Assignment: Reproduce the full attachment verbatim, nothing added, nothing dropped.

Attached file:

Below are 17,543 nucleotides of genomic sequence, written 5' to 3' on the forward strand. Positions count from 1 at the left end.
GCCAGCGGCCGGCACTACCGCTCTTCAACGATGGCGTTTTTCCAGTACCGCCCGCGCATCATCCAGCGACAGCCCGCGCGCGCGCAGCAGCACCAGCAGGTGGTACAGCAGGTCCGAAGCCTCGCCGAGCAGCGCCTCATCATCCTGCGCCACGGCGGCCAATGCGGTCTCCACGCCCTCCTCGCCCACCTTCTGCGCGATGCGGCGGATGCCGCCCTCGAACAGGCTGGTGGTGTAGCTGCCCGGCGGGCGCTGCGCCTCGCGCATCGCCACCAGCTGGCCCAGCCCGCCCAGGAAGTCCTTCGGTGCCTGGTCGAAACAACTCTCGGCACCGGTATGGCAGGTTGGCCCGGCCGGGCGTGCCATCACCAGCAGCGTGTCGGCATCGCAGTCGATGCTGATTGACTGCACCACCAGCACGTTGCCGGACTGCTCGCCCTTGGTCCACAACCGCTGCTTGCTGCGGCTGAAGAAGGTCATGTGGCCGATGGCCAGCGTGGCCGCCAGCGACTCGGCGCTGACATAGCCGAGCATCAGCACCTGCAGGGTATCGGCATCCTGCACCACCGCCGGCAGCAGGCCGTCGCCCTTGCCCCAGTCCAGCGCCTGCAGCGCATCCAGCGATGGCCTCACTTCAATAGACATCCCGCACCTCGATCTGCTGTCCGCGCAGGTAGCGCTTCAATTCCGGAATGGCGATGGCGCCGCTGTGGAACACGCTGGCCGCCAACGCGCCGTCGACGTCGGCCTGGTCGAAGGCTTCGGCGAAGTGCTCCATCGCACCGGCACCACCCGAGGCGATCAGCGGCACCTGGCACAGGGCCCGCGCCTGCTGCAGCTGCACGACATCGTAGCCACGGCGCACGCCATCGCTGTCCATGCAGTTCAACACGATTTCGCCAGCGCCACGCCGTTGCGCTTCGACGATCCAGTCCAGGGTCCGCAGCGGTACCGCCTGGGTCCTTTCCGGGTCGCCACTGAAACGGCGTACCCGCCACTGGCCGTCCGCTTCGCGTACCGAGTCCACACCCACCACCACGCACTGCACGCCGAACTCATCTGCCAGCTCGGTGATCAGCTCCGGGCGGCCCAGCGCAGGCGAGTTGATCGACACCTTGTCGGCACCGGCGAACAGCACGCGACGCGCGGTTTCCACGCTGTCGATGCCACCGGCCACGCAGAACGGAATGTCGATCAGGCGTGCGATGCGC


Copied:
Below are 17,543 nucleotides of genomic sequence, written 5' to 3' on the forward strand. Positions count from 1 at the left end.
GCCAGCGGCCGGCACTACCGCTCTTCAACGATGGCGTTTTTCCAGTACCGCCCGCGCATCATCCAGCGACAGCCCGCGCGCGCGCAGCAGCACCAGCAGGTGGTACAGCAGGTCCGAAGCCTCGCCGAGCAGCGCCTCATCATCCTGCGCCACGGCGGCCAATGCGGTCTCCACGCCCTCCTCGCCCACCTTCTGCGCGATGCGGCGGATGCCGCCCTCGAACAGGCTGGTGGTGTAGCTGCCCGGCGGGCGCTGCGCCTCGCGCATCGCCACCAGCTGGCCCAGCCCGCCCAGGAAGTCCTTCGGTGCCTGGTCGAAACAACTCTCGGCACCGGTATGGCAGGTTGGCCCGGCCGGGCGTGCCATCACCAGCAGCGTGTCGGCATCGCAGTCGATGCTGATTGACTGCACCACCAGCACGTTGCCGGACTGCTCGCCCTTGGTCCACAACCGCTGCTTGCTGCGGCTGAAGAAGGTCATGTGGCCGATGGCCAGCGTGGCCGCCAGCGACTCGGCGCTGACATAGCCGAGCATCAGCACCTGCAGGGTATCGGCATCCTGCACCACCGCCGGCAGCAGGCCGTCGCCCTTGCCCCAGTCCAGCGCCTGCAGCGCATCCAGCGATGGCCTCACTTCAATAGACATCCCGCACCTCGATCTGCTGTCCGCGCAGGTAGCGCTTCAATTCCGGAATGGCGATGGCGCCGCTGTGGAACACGCTGGCCGCCAACGCGCCGTCGACGTCGGCCTGGTCGAAGGCTTCGGCGAAGTGCTCCATCGCACCGGCACCACCCGAGGCGATCAGCGGCACCTGGCACAGGGCCCGCGCCTGCTGCAGCTGCACGACATCGTAGCCACGGCGCACGCCATCGCTGTCCATGCAGTTCAACACGATTTCGCCAGCGCCACGCCGTTGCGCTTCGACGATCCAGTCCAGGGTCCGCAGCGGTACCGCCTGGGTCCTTTCCGGGTCGCCACTGAAACGGCGTACCCGCCACTGGCCGTCCGCTTCGCGTACCGAGTCCACACCCACCACCACGCACTGCACGCCGAACTCATCTGCCAGCTCGGTGATCAGCTCCGGGCGGCCCAGCGCAGGCGAGTTGATCGACACCTTGTCGGCACCGGCGAACAGCACGCGACGCGCGGTTTCCACGCTGTCGATGCCACCGGCCACGCAGAACGGAATGTCGATCAGGCGTGCGATGCGC